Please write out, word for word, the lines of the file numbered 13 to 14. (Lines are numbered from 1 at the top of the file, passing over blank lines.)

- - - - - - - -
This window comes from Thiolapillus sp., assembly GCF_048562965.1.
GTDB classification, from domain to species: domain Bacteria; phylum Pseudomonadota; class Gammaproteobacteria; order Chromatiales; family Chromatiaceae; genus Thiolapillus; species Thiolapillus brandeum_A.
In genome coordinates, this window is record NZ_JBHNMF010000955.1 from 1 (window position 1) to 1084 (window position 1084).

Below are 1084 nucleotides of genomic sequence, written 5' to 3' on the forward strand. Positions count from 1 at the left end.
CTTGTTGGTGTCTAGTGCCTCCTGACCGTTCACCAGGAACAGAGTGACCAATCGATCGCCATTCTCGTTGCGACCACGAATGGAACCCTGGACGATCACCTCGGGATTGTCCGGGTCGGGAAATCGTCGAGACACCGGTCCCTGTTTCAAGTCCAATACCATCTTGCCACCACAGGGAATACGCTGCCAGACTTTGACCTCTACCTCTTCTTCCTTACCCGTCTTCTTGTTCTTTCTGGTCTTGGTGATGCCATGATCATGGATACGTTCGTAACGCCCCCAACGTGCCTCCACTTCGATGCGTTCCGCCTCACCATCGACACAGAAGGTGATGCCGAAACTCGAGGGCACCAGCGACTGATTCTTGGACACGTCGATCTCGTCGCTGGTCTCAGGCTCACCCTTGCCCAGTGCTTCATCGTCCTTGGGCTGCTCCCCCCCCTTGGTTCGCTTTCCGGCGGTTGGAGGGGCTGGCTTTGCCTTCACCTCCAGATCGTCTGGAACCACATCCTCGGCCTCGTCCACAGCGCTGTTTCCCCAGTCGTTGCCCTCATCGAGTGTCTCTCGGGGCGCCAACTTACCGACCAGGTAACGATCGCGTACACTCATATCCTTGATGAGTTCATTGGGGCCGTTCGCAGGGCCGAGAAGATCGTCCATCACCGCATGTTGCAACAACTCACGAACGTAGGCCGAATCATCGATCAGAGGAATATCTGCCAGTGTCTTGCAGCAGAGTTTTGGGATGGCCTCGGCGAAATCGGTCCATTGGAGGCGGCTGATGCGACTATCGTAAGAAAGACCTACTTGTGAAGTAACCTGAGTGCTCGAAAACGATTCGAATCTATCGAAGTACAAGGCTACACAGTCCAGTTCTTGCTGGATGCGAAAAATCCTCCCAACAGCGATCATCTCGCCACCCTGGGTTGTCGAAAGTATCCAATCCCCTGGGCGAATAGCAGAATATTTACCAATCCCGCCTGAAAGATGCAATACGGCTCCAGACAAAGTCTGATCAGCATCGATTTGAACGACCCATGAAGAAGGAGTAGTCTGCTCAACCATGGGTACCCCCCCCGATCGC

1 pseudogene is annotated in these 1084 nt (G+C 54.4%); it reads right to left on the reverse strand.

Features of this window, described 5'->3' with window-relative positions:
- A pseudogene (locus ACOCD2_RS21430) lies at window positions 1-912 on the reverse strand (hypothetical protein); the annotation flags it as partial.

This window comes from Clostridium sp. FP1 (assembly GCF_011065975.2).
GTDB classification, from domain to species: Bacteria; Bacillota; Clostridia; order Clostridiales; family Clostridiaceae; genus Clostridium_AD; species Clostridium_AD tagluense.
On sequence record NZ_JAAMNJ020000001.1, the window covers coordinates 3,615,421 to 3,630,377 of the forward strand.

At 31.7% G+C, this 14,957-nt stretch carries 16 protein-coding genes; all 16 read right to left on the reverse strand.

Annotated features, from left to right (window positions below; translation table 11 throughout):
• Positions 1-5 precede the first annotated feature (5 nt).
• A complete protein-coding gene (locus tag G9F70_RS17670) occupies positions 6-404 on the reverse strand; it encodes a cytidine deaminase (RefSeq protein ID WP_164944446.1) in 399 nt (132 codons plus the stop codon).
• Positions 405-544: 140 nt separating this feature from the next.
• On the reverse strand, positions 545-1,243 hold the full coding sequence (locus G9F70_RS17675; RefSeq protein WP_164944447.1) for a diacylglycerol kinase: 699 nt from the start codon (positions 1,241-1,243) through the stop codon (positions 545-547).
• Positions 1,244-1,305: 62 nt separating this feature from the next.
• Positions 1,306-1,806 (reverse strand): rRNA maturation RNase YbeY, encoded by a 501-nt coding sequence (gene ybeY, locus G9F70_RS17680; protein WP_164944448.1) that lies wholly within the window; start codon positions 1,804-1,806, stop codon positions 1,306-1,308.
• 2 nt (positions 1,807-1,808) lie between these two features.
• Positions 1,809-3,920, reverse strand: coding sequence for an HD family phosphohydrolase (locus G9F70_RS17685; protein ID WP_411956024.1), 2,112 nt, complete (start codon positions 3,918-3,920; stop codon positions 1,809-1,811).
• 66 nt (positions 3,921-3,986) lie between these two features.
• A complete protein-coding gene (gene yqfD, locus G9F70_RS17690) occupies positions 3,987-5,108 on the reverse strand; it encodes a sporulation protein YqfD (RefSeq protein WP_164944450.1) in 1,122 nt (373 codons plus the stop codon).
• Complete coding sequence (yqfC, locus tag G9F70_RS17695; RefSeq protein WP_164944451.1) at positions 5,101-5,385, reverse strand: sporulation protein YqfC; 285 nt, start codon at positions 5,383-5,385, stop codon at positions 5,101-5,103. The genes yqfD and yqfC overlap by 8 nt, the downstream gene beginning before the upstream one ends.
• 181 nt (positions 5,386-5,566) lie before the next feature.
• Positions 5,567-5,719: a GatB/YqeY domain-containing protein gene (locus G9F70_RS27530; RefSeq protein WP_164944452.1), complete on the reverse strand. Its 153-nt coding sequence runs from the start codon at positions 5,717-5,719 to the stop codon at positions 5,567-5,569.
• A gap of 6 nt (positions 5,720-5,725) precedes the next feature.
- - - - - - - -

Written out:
Annotated features, from left to right (window positions below; translation table 11 throughout):
• Positions 1-5 precede the first annotated feature (5 nt).